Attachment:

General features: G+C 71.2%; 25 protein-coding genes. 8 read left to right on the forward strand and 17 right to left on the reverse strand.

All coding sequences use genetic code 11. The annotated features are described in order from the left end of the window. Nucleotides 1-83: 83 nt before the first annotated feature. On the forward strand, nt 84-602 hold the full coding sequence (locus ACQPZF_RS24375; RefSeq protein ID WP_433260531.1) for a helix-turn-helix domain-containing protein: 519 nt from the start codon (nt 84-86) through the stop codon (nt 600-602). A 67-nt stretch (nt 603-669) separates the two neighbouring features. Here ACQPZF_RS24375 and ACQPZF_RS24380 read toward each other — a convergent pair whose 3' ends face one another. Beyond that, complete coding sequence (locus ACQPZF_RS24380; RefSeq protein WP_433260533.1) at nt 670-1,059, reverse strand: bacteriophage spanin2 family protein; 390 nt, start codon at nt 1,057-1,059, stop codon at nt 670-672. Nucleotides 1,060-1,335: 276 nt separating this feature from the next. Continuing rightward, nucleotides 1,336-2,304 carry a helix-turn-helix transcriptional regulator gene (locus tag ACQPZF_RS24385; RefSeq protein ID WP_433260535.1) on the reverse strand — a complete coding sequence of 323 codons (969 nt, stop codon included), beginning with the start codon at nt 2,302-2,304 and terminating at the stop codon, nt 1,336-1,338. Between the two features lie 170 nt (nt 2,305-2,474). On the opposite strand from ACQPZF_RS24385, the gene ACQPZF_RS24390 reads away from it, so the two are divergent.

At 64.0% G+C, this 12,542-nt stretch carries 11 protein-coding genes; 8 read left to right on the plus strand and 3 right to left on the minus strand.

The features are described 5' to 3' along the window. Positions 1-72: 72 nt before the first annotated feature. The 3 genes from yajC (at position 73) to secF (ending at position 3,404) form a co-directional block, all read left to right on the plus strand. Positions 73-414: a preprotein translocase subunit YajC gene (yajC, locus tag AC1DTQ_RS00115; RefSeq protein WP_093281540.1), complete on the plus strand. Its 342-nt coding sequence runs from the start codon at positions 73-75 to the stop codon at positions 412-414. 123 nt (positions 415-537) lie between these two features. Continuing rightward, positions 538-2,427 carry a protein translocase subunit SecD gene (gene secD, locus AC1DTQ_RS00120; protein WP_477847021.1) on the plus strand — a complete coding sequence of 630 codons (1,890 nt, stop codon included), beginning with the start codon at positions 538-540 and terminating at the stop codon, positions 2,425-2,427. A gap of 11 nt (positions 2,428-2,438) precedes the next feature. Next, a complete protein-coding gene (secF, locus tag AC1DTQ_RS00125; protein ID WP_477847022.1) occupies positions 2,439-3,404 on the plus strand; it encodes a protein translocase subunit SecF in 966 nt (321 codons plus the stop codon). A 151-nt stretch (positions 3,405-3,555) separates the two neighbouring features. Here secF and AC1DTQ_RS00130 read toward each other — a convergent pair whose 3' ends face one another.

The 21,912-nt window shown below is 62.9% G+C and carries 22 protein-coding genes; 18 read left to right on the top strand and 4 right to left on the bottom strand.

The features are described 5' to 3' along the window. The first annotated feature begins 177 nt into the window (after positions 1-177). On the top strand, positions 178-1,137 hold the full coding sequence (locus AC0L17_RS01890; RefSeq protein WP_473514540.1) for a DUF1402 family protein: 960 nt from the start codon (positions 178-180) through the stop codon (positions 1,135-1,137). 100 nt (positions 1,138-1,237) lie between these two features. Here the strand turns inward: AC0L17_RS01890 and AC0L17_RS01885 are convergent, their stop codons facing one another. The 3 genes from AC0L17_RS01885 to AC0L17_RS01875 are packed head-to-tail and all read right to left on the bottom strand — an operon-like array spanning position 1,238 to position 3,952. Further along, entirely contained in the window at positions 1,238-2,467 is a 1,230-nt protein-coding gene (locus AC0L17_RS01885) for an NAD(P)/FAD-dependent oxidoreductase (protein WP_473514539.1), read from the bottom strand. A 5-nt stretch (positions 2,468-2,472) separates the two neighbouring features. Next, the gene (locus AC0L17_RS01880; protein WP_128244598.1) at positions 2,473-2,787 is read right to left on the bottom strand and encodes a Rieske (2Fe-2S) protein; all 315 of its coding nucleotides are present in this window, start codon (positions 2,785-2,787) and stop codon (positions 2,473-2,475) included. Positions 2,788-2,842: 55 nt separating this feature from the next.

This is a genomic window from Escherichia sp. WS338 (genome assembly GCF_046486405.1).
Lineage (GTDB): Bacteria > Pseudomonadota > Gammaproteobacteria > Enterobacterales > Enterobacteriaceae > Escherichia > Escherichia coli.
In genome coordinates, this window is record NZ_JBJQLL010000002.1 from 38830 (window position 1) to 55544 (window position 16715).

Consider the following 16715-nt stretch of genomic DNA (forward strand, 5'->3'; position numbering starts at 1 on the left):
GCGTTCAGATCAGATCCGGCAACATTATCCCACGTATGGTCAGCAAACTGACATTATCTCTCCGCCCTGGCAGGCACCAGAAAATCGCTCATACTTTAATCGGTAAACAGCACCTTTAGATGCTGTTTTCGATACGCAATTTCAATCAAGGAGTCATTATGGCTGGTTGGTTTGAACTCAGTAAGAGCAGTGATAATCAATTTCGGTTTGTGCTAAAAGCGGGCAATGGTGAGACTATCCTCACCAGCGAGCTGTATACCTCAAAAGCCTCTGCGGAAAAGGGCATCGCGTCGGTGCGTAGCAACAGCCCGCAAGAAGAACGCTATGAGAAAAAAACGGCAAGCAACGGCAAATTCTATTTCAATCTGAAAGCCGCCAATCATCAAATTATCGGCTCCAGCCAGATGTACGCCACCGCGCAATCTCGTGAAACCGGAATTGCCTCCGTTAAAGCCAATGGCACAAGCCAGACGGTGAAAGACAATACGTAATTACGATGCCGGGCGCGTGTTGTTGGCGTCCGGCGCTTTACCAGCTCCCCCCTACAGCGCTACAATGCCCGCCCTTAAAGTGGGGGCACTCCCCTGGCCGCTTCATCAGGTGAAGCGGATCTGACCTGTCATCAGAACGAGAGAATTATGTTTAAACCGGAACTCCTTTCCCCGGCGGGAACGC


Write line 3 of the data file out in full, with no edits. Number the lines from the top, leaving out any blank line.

At 64.0% G+C, this 12,542-nt stretch carries 11 protein-coding genes; 8 read left to right on the plus strand and 3 right to left on the minus strand.